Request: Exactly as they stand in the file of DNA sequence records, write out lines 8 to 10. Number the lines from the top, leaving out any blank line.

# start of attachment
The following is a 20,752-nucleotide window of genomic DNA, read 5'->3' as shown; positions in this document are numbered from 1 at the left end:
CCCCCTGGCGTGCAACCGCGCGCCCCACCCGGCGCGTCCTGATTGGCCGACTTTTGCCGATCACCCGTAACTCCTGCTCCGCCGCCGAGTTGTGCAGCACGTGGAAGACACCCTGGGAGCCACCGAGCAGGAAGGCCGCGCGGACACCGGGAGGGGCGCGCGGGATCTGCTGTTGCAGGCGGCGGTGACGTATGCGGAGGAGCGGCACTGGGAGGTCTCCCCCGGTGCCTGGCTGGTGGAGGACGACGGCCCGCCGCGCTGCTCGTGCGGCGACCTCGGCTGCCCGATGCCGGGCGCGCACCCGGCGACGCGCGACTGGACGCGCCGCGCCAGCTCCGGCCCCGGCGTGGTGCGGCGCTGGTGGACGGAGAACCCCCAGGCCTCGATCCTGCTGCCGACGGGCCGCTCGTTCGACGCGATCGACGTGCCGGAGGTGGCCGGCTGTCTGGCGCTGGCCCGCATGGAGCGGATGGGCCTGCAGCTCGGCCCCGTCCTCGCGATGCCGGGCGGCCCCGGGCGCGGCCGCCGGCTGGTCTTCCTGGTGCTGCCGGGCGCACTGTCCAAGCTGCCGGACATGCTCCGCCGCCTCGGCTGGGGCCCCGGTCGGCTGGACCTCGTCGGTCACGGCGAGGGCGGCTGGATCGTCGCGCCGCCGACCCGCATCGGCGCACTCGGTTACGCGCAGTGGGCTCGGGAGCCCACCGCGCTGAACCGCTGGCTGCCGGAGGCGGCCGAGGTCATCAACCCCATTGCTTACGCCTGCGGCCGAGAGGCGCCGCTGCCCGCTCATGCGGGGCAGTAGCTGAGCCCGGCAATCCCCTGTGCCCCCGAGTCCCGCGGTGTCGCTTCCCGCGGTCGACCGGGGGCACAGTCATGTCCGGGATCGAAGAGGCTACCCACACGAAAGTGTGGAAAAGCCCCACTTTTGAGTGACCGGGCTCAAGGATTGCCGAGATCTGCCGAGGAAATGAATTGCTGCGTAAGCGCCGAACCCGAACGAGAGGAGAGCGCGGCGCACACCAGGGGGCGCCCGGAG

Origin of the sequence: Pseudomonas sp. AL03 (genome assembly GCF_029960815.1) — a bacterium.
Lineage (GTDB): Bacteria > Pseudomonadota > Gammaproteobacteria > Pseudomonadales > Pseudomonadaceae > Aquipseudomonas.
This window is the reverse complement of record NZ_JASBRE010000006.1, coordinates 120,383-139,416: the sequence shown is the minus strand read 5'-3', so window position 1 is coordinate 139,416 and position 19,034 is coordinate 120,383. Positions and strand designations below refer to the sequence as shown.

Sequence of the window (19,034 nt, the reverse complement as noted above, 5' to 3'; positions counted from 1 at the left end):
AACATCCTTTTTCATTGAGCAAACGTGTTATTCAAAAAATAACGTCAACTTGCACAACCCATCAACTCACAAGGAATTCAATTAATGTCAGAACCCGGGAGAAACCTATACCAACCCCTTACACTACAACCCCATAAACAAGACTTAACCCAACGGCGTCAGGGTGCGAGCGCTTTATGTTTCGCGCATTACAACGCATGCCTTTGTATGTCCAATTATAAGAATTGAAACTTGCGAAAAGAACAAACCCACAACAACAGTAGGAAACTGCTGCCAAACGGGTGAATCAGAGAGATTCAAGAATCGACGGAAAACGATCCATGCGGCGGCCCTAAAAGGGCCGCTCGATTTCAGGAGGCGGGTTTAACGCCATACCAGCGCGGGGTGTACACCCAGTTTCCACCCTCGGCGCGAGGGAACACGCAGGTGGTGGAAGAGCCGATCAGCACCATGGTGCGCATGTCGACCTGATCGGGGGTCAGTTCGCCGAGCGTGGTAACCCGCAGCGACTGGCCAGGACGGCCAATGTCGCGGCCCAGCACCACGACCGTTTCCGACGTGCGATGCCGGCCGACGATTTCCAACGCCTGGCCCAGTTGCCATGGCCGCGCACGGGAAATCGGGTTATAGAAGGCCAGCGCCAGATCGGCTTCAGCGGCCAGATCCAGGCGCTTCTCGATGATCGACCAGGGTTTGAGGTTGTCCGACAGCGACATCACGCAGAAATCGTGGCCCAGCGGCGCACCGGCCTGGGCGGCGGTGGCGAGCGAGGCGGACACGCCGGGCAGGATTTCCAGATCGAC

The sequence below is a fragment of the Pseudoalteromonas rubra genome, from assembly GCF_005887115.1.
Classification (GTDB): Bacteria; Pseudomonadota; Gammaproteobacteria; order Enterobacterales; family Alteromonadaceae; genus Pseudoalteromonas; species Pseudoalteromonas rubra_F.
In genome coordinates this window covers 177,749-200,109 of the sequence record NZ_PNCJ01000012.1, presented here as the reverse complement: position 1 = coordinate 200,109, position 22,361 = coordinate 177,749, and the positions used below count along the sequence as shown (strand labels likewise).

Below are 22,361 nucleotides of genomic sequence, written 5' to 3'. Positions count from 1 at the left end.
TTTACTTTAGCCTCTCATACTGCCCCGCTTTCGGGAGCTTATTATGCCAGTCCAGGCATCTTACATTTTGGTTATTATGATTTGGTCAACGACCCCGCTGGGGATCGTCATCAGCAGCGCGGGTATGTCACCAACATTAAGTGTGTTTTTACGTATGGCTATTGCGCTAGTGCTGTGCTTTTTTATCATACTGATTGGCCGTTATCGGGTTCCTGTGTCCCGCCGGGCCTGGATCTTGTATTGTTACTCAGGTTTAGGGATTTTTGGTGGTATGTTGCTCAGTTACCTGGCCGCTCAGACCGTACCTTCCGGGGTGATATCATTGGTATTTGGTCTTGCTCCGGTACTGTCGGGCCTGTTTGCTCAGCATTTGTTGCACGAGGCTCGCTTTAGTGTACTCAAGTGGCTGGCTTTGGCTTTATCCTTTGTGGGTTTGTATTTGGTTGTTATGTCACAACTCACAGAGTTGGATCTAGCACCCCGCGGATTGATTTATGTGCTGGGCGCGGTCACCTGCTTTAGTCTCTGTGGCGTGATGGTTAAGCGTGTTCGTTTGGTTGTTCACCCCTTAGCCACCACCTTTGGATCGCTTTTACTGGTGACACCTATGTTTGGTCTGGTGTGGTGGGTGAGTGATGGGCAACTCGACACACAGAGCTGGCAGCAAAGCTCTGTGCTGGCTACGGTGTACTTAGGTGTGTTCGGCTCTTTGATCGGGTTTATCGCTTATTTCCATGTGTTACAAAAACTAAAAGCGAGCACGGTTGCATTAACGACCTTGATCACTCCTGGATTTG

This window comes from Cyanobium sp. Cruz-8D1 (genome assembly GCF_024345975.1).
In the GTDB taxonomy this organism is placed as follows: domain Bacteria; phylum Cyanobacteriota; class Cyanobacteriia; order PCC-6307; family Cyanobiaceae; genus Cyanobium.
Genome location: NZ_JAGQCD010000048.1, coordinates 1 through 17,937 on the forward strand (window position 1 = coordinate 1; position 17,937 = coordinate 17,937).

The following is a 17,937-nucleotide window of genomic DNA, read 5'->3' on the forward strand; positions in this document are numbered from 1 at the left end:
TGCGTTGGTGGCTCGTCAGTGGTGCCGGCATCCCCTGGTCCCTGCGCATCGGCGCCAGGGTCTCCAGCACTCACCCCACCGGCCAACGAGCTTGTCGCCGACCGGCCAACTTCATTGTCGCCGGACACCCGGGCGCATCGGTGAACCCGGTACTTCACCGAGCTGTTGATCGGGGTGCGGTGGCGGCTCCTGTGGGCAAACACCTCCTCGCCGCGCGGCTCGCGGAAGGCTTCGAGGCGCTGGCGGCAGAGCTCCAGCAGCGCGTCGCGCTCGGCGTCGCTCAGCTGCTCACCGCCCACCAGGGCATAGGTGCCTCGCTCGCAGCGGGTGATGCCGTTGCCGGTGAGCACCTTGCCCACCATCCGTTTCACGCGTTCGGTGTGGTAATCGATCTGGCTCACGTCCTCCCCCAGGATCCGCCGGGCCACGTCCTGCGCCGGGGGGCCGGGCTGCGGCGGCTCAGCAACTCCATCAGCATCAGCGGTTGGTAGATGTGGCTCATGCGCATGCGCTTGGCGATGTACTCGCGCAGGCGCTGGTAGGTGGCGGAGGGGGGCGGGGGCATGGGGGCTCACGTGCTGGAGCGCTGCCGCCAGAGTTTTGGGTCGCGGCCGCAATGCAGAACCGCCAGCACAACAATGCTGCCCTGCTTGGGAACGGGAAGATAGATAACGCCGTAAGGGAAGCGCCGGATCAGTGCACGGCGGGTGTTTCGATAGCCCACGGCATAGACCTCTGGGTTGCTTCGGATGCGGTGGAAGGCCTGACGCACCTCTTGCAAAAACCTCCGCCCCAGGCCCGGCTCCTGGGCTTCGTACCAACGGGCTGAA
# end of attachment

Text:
The sequence below is a fragment of the Pseudoalteromonas rubra genome, from assembly GCF_005887115.1.
Classification (GTDB): Bacteria; Pseudomonadota; Gammaproteobacteria; order Enterobacterales; family Alteromonadaceae; genus Pseudoalteromonas; species Pseudoalteromonas rubra_F.
In genome coordinates this window covers 177,749-200,109 of the sequence record NZ_PNCJ01000012.1, presented here as the reverse complement: position 1 = coordinate 200,109, position 22,361 = coordinate 177,749, and the positions used below count along the sequence as shown (strand labels likewise).